Take the 2-minute tour ×
Stack Overflow is a question and answer site for professional and enthusiast programmers. It's 100% free, no registration required.

Assume I have a local repo which is completely up-to-date with origin.

Is it safe to create a new branch from a specific SHA and then do all the rebasing I want of my new branch against other branches/SHAs which exist on origin?

git checkout -b merging_some_commits bfd70a83f5bf3f7fd44422233a82751535428cbd

git rebase --onto some_other_branch 02979b4e34809d53e5071501046f59ad5c

git checkout some_other_branch

git merge mergin_some_commits

git push origin some_other_branch

Update: I'm basically trying to cherry pick 02979b... - bfd70a83... into some_other_branch. 02979b... is an ancestor of bfd70a83... Neither share a recent history with some_other_branch. Assume there are 10-15 commits before 02979b... to shared common ancestor which I do not want (yet). Eventually these 10-15 commits will need to be merged as well.

share|improve this question
1  
It would help to know what the two SHA's refer to... is 02979b4e34809d53e5071501046f59ad5c an ancestor of bfd70a83f5bf3f7fd44422233a82751535428cbd ? and are either ancestors of some_other_branch? –  avh Feb 3 '12 at 21:16
    
Updated... I'm assuming that if you even had to ask, then I don't want to be doing this. –  drstevens Feb 3 '12 at 21:21

2 Answers 2

up vote 2 down vote accepted

Yes, what you have there looks fine, and it should do what you are describing you want in your update. As @haydenmuhi described, pretty much anything is "safe" in your local repository. When you push, all that matters is the commits that are on the branch you are pushing--where they came from and any other branches you have won't make a difference.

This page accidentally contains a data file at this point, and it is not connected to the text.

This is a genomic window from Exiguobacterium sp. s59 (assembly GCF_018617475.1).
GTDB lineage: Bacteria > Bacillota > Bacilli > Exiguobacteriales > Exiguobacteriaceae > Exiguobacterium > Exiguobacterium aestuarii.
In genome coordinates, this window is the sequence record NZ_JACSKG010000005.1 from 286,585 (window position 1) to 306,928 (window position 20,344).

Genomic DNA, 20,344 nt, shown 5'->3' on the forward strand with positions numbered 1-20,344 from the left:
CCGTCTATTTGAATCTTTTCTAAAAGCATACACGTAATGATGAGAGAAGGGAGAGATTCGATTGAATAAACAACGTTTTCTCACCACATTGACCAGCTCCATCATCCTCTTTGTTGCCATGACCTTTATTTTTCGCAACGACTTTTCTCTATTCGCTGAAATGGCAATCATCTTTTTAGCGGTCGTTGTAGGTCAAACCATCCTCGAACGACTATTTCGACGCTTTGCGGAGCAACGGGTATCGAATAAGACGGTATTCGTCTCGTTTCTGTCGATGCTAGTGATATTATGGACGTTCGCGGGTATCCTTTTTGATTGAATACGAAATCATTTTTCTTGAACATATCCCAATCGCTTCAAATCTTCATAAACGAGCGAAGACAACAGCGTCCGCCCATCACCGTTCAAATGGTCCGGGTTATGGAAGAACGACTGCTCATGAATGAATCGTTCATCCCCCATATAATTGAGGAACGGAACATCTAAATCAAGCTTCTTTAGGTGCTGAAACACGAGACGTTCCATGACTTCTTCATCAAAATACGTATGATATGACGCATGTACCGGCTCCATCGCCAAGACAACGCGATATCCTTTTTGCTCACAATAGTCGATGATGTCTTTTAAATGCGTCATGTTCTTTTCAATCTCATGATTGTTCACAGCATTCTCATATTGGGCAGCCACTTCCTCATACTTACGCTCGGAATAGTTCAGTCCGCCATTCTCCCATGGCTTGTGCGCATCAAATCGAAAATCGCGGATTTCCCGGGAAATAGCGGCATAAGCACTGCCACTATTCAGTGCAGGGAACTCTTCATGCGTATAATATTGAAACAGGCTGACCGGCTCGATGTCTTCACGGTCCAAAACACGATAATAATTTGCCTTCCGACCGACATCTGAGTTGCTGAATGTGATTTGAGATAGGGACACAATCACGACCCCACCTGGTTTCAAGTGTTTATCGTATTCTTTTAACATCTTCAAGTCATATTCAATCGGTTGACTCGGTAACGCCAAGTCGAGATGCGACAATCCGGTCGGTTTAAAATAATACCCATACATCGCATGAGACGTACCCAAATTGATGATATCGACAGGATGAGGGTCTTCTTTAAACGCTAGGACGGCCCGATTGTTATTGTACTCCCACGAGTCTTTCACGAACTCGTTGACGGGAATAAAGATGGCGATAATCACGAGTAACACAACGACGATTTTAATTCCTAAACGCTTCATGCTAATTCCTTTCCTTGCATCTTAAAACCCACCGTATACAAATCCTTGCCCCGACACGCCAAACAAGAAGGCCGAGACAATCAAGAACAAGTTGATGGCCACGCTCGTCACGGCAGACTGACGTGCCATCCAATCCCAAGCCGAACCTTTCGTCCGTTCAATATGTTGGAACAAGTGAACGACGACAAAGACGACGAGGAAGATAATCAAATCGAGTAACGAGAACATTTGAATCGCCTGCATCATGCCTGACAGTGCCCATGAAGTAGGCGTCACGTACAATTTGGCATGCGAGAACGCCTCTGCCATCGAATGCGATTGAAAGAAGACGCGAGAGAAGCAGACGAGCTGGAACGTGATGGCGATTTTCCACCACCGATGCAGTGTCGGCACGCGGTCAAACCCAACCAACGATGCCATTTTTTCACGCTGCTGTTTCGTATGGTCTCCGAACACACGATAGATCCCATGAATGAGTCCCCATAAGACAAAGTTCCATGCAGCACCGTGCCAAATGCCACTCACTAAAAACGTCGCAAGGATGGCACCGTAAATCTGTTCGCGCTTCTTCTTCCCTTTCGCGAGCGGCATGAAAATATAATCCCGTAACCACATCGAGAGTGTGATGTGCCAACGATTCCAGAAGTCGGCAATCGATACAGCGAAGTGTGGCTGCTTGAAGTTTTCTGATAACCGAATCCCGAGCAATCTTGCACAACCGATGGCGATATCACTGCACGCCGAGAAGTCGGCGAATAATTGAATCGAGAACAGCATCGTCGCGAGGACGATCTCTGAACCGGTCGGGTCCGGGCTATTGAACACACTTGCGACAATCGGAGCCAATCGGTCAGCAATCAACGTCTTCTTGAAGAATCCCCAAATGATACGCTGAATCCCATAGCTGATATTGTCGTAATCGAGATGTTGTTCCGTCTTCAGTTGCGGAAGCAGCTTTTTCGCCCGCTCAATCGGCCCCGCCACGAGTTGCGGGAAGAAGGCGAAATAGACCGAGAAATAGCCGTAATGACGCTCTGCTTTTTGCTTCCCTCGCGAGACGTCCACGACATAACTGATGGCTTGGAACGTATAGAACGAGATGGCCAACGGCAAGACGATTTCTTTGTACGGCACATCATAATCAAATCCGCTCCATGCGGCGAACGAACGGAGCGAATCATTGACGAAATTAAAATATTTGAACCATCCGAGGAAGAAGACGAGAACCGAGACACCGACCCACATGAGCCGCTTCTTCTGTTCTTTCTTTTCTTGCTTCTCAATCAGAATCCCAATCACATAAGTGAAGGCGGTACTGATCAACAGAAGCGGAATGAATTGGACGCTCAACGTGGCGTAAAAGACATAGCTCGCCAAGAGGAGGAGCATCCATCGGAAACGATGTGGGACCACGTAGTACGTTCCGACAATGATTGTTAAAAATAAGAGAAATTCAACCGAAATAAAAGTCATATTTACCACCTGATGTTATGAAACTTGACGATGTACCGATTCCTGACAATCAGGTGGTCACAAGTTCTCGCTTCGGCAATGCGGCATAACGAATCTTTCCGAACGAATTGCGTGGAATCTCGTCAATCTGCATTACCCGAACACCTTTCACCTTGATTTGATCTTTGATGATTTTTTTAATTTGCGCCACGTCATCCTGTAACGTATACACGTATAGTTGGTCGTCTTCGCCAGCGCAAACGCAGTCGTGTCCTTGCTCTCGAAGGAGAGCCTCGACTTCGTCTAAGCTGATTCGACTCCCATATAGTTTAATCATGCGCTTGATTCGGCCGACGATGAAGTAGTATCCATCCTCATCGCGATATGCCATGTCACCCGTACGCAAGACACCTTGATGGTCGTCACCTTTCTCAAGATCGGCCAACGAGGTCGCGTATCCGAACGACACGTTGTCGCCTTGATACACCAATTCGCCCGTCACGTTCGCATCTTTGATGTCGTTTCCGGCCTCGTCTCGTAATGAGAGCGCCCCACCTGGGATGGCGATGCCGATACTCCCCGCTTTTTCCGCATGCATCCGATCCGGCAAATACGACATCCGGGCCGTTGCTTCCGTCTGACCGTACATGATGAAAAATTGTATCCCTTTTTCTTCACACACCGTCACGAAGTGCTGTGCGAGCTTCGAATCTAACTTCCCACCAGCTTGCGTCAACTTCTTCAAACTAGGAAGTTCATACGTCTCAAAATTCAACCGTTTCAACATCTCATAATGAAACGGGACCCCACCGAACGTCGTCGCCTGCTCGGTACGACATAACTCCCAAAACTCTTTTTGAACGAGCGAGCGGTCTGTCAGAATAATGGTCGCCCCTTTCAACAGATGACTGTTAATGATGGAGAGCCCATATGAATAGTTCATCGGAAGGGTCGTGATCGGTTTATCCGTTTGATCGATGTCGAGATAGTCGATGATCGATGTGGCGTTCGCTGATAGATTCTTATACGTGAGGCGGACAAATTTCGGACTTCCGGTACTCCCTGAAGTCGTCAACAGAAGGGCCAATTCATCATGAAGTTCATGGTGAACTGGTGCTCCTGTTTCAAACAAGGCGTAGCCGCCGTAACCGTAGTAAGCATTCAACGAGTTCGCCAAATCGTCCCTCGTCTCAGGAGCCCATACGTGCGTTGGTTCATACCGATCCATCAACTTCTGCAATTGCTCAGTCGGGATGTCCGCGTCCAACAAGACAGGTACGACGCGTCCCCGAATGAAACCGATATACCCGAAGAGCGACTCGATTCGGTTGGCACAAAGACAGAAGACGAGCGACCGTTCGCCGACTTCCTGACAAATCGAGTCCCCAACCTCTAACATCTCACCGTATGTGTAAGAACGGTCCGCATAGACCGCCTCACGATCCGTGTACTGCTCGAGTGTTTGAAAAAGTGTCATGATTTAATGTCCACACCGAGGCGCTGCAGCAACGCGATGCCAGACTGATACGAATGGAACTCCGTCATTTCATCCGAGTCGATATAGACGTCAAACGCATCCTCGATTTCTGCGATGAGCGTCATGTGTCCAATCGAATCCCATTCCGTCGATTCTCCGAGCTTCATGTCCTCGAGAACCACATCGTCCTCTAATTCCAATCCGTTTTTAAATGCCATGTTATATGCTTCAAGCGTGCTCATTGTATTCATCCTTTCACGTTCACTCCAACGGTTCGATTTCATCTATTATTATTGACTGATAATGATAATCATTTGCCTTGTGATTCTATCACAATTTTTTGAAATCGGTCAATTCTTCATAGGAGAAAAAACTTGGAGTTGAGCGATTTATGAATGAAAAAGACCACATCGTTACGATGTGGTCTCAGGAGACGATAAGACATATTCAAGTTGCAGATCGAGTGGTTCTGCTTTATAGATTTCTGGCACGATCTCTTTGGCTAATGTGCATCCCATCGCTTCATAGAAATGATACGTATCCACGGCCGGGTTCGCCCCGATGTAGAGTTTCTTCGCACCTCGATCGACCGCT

As far as later merging the other 10-15 commits, you should be able to do that in the future just fine either simply merging 02979b or bfd70a83, or by rebasing some_other_branch..02979b or some_other_branch..02979b. If it's still going to be a while before you merge those, you still may want to rebase them onto some_other_branch now to help keep them a bit mroe current.

share|improve this answer
    
Thanks, I can not take everything before 029 yet because it would screw up other peoples refactoring. I would have just used merge if I could though. –  drstevens Feb 3 '12 at 21:43

If a commit is local, and only local, you can do whatever you want with it. So long as you have never pushed that commit to a remote repo, it is fair game to modify in any way, including rebasing. It doesn't matter what you rebase on top of, because child commits do not affect their ancestors.

share|improve this answer
    
I performed the rebase and no new commits were created. In fact existing commits now appear twice when viewing history in smartgit (only used for viewing and diff'ing history). A new commit will be created by the merge into merge_come_commits. –  drstevens Feb 3 '12 at 21:31
    
Thanks for the response. I would have marked your's as answer, but it was still partially over my head. –  drstevens Feb 3 '12 at 21:45

Your Answer

 
discard

By posting your answer, you agree to the privacy policy and terms of service.

Not the answer you're looking for? Browse other questions tagged or ask your own question.